Control of Carcinoma Cell Motility by E-Cadherin
Final rept. 1 Aug 1998-31 Jul 2002
CINCINNATI UNIV OH
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Tumor invasion is a major obstacle to effective clinical management of breast cancer. To identify new targets for anti-invasive therapies, we have focused on the mechanisms by which the cell adhesion molecule E-cadherin suppresses tumor invasion. A related cadherin, N-cadherin, does not suppress cell movement, even though it is as effective as E-cadherin at mediating adhesion. We analyzed deletion mutants and exploited the difference between E- and N-cadherin to define regions of E-cadherin required for suppression of movement. We localized the key region that differs between E-cadherin and N-cadherin to a region consisting of the transmembrane segment and a small portion of the cytoplasmic domain, but demonstrated that E-cadherin does not regulate motility through sequestering pl 20, at physiological levels of expression. We also found that the catenin- binding domain is also required. Further, we identified two components that are tyrosine phosphorylated after E-cadherin contact, but determined they play no role in suppression of motility. We developed a new assay for analyzing the effect of cadherins on cell movement, which revealed that E-cadherin, but not N-cadherin, suppresses movement in intact monolayers of cells.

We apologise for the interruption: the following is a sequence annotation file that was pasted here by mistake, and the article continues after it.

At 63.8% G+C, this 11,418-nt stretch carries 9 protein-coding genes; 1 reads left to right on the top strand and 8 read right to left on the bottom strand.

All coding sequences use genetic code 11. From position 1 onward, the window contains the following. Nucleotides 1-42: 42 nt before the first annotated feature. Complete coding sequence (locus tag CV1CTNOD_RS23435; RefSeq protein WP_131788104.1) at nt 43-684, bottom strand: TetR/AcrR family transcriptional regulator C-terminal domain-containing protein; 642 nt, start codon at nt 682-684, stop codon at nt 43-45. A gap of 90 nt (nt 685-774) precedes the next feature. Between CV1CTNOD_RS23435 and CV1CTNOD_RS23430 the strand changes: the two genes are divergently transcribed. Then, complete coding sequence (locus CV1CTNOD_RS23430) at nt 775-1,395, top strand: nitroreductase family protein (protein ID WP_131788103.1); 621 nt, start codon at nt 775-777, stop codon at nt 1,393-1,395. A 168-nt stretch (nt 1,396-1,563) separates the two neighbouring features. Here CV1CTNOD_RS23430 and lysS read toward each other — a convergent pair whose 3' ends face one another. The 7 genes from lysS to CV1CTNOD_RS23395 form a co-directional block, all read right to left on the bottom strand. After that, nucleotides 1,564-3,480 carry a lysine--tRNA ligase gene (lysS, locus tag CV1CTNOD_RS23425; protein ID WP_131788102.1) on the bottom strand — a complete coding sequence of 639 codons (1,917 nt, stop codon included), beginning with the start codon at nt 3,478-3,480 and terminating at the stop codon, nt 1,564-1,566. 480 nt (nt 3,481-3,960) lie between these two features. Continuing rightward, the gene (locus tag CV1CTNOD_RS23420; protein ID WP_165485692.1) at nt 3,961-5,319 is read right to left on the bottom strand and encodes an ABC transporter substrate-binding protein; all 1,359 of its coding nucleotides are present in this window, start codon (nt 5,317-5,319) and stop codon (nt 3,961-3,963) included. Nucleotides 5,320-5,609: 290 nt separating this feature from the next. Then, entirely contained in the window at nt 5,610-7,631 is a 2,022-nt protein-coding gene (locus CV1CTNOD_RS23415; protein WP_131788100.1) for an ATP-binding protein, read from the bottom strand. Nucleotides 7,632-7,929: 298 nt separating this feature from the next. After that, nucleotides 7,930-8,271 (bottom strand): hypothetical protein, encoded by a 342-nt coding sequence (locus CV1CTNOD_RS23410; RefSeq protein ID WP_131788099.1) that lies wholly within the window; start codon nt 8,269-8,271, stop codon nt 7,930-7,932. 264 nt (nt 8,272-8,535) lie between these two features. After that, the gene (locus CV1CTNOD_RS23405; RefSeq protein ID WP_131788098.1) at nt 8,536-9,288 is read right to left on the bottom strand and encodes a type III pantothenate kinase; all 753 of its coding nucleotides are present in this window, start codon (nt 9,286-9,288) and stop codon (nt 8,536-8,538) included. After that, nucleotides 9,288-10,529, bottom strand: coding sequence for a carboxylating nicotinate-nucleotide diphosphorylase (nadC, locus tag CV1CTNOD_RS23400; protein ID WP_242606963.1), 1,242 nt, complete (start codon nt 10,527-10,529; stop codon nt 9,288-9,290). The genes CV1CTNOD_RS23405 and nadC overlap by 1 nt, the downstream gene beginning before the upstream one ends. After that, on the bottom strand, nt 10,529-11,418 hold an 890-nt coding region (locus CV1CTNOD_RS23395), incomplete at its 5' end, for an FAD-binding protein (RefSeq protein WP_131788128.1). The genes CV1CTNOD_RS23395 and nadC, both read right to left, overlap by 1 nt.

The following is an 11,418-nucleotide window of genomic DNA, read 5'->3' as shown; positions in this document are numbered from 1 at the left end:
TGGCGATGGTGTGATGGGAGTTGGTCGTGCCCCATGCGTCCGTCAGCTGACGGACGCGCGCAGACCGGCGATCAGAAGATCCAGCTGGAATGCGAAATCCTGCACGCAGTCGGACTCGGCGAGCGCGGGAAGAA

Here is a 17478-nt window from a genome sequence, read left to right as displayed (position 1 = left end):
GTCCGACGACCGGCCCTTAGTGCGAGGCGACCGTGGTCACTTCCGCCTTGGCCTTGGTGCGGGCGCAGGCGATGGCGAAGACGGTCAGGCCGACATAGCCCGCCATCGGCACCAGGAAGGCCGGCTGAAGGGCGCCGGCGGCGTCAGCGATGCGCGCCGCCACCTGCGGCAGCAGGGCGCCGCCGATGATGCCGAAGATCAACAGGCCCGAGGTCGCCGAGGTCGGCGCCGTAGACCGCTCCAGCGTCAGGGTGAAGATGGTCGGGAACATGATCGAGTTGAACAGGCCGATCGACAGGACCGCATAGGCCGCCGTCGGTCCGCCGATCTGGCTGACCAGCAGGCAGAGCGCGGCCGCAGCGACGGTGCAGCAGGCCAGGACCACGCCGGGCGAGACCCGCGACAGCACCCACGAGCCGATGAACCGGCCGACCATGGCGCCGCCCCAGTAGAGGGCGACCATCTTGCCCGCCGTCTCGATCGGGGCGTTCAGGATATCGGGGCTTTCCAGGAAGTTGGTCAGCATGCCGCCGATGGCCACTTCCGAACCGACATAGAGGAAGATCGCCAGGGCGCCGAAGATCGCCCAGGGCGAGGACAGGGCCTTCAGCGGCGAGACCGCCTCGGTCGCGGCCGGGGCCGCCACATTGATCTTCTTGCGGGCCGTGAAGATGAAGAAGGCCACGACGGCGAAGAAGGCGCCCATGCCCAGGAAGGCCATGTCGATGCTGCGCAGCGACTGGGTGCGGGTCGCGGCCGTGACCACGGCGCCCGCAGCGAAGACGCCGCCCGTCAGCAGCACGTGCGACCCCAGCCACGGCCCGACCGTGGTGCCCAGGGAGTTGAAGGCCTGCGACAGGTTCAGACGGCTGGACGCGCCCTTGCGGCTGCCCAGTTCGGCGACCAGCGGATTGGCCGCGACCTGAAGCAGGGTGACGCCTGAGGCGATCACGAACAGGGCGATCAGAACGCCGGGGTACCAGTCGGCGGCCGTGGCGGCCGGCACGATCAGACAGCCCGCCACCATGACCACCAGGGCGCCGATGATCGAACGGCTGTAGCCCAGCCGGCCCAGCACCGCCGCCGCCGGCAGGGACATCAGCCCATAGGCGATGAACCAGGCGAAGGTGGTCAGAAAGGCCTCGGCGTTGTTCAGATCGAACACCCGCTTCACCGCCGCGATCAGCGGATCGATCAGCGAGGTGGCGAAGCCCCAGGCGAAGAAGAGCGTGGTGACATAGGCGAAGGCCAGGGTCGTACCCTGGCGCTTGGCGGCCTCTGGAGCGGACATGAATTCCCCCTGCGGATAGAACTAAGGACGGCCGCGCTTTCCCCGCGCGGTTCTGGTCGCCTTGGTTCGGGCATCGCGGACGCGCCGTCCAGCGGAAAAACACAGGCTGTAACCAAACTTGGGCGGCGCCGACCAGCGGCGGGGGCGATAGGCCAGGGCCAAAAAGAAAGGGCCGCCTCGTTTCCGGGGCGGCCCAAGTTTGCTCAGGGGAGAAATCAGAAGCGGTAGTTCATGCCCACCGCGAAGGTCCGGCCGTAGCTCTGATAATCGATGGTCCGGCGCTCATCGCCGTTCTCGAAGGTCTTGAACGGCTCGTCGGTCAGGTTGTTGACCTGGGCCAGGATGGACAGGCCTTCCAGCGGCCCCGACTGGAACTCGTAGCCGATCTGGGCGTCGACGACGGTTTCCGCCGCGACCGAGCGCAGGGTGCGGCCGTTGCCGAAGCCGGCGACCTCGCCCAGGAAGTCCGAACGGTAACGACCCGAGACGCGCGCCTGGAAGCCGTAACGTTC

- Medicine and Medical Research